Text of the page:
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Niagara Falls
Sunday, July 14, 2024
Letter: Marotta should sell off part of Parliament Oak to town group
Letter to the editor. File

Dear editor:

On July 13, in an op-ed piece (“A hotel is only option to preserve public access,“) the publisher and editor-in-chief of the Lake Report, Richard Harley, stated that council should allow the developer of the Parliament Oak property to break the bylaws of the town and approve a monstrous hotel because it’s the only way to justify the price he paid for the land.

Certainly, council and the community have no responsibility to ensure that the developer will maximize the profitability of his investments. Changing the bylaws might be in developer Benny Marotta’s best interests but it would definitely not be in the community’s best interests.

As an aside, Mr. Harley waxes poetically about the public greenspace but, as the proposed hotel has insufficient parking, I fear the pretty little parkette on Regent Street would soon be paved over.

The most environmentally unfriendly act in development is to tear down existing usable buildings, taking huge piles of debris to the landfill and then manufacturing new materials for the new construction — which creates more pollution and destroys our natural resources.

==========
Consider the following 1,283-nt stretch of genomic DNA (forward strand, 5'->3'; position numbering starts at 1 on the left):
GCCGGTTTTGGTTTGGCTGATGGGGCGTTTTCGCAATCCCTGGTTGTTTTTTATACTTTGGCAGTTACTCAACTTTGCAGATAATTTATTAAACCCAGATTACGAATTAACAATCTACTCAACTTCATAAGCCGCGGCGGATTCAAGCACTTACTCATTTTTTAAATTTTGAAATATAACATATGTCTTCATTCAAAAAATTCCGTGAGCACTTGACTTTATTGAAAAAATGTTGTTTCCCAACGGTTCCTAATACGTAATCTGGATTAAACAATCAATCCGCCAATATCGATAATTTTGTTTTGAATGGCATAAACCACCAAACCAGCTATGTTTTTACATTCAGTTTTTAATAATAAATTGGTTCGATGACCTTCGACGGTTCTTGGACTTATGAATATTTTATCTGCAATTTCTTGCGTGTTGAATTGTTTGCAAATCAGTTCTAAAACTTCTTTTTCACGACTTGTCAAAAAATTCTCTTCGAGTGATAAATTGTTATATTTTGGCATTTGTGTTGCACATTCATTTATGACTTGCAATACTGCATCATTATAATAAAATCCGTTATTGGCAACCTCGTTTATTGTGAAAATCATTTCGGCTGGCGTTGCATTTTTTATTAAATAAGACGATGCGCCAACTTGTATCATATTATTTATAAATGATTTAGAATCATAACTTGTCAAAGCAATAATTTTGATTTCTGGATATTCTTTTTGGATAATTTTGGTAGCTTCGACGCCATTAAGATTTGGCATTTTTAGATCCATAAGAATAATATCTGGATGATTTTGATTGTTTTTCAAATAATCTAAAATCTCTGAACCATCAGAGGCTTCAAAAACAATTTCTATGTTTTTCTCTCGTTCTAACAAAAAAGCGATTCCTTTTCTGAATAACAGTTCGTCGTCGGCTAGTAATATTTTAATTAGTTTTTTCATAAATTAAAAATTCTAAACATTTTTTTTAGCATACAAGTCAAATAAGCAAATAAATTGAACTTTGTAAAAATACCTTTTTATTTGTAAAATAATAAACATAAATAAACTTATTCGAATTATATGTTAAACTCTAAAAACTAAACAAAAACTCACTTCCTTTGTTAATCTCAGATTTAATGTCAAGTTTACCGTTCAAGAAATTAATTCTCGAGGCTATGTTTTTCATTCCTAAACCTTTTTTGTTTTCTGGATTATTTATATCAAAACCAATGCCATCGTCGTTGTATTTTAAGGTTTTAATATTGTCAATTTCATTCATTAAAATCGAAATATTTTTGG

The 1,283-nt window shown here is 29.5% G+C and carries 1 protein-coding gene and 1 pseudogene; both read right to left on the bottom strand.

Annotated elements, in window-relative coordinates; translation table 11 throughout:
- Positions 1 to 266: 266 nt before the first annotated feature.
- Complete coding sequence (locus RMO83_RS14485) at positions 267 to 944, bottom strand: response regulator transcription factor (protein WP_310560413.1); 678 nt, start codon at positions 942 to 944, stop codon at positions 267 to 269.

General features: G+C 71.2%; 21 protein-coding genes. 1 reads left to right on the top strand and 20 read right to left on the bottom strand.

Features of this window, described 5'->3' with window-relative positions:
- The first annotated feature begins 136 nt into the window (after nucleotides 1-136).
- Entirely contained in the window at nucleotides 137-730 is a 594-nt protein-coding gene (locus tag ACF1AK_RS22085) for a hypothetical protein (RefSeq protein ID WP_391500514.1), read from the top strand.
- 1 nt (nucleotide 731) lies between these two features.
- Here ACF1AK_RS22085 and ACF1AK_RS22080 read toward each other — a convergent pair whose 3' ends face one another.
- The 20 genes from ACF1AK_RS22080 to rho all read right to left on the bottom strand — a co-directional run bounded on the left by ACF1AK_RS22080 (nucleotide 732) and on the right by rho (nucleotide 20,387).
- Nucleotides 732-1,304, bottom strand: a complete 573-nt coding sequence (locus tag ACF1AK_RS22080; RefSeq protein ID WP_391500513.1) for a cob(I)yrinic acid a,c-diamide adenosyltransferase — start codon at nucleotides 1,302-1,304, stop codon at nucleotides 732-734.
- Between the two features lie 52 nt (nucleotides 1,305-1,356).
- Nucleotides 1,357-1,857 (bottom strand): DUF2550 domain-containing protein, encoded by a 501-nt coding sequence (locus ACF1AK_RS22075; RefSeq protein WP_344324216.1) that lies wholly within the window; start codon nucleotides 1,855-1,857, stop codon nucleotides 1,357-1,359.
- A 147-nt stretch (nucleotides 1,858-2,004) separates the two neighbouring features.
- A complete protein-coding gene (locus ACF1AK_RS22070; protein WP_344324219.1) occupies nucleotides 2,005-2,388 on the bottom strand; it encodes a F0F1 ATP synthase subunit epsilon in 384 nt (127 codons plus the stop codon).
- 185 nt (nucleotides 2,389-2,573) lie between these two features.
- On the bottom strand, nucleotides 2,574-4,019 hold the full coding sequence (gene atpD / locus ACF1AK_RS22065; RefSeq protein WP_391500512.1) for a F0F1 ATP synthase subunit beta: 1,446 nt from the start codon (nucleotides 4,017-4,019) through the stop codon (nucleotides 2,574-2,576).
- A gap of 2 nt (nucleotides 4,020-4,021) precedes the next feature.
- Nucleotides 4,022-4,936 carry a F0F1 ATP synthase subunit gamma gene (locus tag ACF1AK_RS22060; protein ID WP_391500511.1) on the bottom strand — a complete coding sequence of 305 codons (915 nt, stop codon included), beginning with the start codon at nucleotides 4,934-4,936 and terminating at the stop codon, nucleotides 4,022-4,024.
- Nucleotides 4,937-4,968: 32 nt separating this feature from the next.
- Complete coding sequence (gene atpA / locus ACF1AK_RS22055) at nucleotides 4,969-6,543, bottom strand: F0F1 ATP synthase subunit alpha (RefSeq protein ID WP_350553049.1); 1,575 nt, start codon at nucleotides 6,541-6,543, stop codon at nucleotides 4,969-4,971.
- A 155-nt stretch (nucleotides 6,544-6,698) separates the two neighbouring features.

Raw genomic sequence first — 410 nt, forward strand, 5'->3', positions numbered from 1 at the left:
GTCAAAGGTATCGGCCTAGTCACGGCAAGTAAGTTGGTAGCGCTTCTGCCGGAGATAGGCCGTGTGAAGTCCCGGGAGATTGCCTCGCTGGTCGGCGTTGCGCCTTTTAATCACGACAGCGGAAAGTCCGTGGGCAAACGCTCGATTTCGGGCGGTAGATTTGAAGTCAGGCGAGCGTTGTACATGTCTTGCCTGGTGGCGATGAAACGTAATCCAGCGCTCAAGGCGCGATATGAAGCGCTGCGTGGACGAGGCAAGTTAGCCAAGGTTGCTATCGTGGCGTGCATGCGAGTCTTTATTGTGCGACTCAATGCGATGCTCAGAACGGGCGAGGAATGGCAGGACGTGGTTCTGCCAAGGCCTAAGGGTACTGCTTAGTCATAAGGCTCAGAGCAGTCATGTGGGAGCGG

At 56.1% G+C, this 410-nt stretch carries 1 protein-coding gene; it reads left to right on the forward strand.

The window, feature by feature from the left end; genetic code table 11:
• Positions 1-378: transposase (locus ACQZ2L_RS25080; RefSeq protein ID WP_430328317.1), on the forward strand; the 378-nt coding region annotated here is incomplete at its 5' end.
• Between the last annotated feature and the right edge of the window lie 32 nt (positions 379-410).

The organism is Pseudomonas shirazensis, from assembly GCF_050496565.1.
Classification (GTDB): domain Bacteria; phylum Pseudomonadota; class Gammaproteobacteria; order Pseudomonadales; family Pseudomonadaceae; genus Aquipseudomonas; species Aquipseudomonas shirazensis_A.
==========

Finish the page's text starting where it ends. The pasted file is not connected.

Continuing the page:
I think the developer should consider selling the existing school site to a community group to be reused as a badly needed community hub and a school.

He could then retain the balance of the land facing Regent, Gage and King streets and develop it into single-family residential lots.

An existing community group had offered the same $8 million to purchase the property from the previous owner but that company sold it to Marotta, probably just to spite the town for not approving its proposal.

I think that this community group might still be interested in acquiring the west side of the site, leaving the other three streets available for Marotta to develop as housing.

This would yield a significant profit for the developer, who could get credit for giving the town what it needs.

Wayne Murray

Editor’s note: The July 13 op-ed piece did not suggest the town should break any bylaws (or change any zoning) because of the amount of money paid for the property. What was suggested is that anyone who expects the developer to build a community hub or similar institution after paying $8 million for the property is not in touch with reality. The op-ed made several other coherent points about why council should allow a hotel on the property and how residents should fight instead to ensure the greenspace is kept as promised. To suggest we said the town should change laws to help the developer is incorrect.

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